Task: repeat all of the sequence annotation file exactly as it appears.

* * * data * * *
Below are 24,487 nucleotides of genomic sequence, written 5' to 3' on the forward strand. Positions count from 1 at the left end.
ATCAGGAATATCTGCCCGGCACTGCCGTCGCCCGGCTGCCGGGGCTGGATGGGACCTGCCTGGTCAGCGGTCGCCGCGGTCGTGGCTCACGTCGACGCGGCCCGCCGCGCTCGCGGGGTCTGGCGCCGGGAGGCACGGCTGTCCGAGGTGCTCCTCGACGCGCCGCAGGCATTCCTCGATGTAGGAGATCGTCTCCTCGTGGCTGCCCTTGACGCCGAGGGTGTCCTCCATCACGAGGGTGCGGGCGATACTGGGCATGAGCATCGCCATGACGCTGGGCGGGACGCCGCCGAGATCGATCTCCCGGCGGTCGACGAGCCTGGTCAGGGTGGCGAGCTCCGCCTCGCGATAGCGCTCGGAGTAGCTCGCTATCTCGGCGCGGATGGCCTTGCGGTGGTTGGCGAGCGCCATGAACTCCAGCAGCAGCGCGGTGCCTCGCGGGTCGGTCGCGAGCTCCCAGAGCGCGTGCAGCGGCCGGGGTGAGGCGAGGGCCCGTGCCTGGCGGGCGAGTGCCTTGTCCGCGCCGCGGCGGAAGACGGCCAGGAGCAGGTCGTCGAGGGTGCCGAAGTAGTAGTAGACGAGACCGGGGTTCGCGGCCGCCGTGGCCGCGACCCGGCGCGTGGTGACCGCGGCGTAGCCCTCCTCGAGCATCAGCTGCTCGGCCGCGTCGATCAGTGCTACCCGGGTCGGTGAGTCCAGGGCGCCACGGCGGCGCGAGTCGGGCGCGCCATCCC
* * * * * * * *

Below are 24,487 nucleotides of genomic sequence, written 5' to 3' on the forward strand. Positions count from 1 at the left end.
ATCAGGAATATCTGCCCGGCACTGCCGTCGCCCGGCTGCCGGGGCTGGATGGGACCTGCCTGGTCAGCGGTCGCCGCGGTCGTGGCTCACGTCGACGCGGCCCGCCGCGCTCGCGGGGTCTGGCGCCGGGAGGCACGGCTGTCCGAGGTGCTCCTCGACGCGCCGCAGGCATTCCTCGATGTAGGAGATCGTCTCCTCGTGGCTGCCCTTGACGCCGAGGGTGTCCTCCATCACGAGGGTGCGGGCGATACTGGGCATGAGCATCGCCATGACGCTGGGCGGGACGCCGCCGAGATCGATCTCCCGGCGGTCGACGAGCCTGGTCAGGGTGGCGAGCTCCGCCTCGCGATAGCGCTCGGAGTAGCTCGCTATCTCGGCGCGGATGGCCTTGCGGTGGTTGGCGAGCGCCATGAACTCCAGCAGCAGCGCGGTGCCTCGCGGGTCGGTCGCGAGCTCCCAGAGCGCGTGCAGCGGCCGGGGTGAGGCGAGGGCCCGTGCCTGGCGGGCGAGTGCCTTGTCCGCGCCGCGGCGGAAGACGGCCAGGAGCAGGTCGTCGAGGGTGCCGAAGTAGTAGTAGACGAGACCGGGGTTCGCGGCCGCCGTGGCCGCGACCCGGCGCGTGGTGACCGCGGCGTAGCCCTCCTCGAGCATCAGCTGCTCGGCCGCGTCGATCAGTGCTACCCGGGTCGGTGAGTCCAGGGCGCCACGGCGGCGCGAGTCGGGCGCGCCATCCC